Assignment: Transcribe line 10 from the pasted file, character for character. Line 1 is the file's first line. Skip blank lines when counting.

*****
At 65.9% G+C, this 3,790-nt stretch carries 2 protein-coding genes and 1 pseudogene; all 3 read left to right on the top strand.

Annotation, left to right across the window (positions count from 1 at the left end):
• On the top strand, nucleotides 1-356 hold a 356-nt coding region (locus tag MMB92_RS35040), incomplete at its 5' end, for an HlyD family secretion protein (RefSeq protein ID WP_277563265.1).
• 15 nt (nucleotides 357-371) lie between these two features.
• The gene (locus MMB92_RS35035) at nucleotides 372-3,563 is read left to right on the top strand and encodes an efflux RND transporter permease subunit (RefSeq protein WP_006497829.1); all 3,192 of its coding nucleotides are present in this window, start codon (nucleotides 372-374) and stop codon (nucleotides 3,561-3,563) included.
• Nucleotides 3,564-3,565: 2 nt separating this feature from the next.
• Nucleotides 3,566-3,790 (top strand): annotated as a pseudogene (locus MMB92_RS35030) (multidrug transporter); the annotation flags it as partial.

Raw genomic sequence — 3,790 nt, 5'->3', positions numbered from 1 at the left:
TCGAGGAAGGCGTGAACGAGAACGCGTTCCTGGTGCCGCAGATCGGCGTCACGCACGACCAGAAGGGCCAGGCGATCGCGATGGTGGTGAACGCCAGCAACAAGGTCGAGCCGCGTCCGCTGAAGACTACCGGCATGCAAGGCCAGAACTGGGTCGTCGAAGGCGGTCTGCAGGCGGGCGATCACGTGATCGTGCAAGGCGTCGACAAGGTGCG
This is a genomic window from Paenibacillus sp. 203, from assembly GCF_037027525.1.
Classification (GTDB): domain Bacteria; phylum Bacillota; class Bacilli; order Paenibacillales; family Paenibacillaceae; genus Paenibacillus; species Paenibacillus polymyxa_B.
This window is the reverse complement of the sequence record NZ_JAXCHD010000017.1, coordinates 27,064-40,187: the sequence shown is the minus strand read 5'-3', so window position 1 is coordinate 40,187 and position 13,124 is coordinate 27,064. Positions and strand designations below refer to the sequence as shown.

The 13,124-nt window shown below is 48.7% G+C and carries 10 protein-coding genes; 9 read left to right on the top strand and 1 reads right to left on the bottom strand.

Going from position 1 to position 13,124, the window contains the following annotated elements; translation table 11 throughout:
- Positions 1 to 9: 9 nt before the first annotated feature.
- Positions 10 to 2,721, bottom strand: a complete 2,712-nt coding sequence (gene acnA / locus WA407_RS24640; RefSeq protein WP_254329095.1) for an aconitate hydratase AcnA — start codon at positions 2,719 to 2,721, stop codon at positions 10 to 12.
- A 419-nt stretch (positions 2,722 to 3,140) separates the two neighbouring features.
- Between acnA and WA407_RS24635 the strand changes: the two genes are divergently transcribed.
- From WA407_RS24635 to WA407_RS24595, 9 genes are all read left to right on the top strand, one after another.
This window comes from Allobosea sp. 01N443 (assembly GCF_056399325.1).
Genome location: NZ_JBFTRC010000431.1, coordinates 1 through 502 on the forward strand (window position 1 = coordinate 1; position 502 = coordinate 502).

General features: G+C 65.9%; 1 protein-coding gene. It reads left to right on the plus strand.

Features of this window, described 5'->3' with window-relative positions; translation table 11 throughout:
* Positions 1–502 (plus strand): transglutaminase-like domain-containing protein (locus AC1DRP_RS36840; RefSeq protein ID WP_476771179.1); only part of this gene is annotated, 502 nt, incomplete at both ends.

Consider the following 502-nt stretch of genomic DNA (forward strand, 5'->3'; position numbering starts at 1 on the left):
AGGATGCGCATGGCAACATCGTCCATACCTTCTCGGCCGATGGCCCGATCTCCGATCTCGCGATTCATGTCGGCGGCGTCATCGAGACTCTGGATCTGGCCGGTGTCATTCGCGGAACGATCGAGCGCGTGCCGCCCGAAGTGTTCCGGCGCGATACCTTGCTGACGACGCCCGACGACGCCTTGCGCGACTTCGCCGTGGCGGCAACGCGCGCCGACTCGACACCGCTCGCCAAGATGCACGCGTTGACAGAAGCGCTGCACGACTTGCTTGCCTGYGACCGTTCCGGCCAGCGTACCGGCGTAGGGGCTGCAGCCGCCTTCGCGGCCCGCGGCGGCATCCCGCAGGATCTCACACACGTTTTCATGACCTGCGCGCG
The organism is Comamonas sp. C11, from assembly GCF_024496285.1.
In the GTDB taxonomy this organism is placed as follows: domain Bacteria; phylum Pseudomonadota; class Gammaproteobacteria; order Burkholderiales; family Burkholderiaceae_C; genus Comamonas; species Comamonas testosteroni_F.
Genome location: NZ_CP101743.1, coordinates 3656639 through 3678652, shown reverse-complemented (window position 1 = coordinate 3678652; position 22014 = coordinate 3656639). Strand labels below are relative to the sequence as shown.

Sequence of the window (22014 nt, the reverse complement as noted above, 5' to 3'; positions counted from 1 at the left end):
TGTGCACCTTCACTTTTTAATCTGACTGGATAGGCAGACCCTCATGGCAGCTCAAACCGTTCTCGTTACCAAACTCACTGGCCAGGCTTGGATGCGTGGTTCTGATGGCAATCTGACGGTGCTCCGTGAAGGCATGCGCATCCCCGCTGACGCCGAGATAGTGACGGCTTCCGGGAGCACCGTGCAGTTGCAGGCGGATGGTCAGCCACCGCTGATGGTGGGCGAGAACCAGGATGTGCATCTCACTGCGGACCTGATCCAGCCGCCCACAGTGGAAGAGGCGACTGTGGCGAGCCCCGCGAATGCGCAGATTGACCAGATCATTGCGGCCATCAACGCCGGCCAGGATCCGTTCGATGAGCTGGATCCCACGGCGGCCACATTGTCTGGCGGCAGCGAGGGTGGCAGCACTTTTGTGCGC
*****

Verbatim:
This is a genomic window from Paenibacillus sp. 203, from assembly GCF_037027525.1.